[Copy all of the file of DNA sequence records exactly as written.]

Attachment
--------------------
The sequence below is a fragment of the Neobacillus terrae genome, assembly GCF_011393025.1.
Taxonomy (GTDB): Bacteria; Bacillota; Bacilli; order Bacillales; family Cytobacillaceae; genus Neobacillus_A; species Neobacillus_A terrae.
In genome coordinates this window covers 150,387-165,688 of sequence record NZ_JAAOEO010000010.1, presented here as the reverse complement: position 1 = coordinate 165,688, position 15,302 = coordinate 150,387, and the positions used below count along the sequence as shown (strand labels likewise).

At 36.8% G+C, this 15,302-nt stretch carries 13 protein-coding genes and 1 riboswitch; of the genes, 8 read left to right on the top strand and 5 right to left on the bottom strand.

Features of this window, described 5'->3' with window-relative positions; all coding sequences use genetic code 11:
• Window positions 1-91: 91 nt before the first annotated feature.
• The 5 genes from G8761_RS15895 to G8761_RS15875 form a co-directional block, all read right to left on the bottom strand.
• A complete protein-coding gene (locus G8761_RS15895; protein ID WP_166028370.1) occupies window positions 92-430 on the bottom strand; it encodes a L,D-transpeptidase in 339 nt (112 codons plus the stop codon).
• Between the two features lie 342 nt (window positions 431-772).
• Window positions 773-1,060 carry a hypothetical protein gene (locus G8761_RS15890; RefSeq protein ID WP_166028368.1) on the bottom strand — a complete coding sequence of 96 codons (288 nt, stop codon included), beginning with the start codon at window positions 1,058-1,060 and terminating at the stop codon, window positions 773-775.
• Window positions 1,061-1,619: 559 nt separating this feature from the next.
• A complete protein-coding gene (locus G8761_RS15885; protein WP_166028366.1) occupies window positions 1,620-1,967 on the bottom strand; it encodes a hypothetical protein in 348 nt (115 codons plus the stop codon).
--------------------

The sequence below is a fragment of the Neobacillus terrae genome, assembly GCF_011393025.1.
Taxonomy (GTDB): Bacteria; Bacillota; Bacilli; order Bacillales; family Cytobacillaceae; genus Neobacillus_A; species Neobacillus_A terrae.
In genome coordinates this window covers 150,387-165,688 of sequence record NZ_JAAOEO010000010.1, presented here as the reverse complement: position 1 = coordinate 165,688, position 15,302 = coordinate 150,387, and the positions used below count along the sequence as shown (strand labels likewise).

At 36.8% G+C, this 15,302-nt stretch carries 13 protein-coding genes and 1 riboswitch; of the genes, 8 read left to right on the top strand and 5 right to left on the bottom strand.

Features of this window, described 5'->3' with window-relative positions; all coding sequences use genetic code 11:
• Window positions 1-91: 91 nt before the first annotated feature.
• The 5 genes from G8761_RS15895 to G8761_RS15875 form a co-directional block, all read right to left on the bottom strand.
• A complete protein-coding gene (locus G8761_RS15895; protein ID WP_166028370.1) occupies window positions 92-430 on the bottom strand; it encodes a L,D-transpeptidase in 339 nt (112 codons plus the stop codon).
• Between the two features lie 342 nt (window positions 431-772).
• Window positions 773-1,060 carry a hypothetical protein gene (locus G8761_RS15890; RefSeq protein ID WP_166028368.1) on the bottom strand — a complete coding sequence of 96 codons (288 nt, stop codon included), beginning with the start codon at window positions 1,058-1,060 and terminating at the stop codon, window positions 773-775.
• Window positions 1,061-1,619: 559 nt separating this feature from the next.
• A complete protein-coding gene (locus G8761_RS15885; protein WP_166028366.1) occupies window positions 1,620-1,967 on the bottom strand; it encodes a hypothetical protein in 348 nt (115 codons plus the stop codon).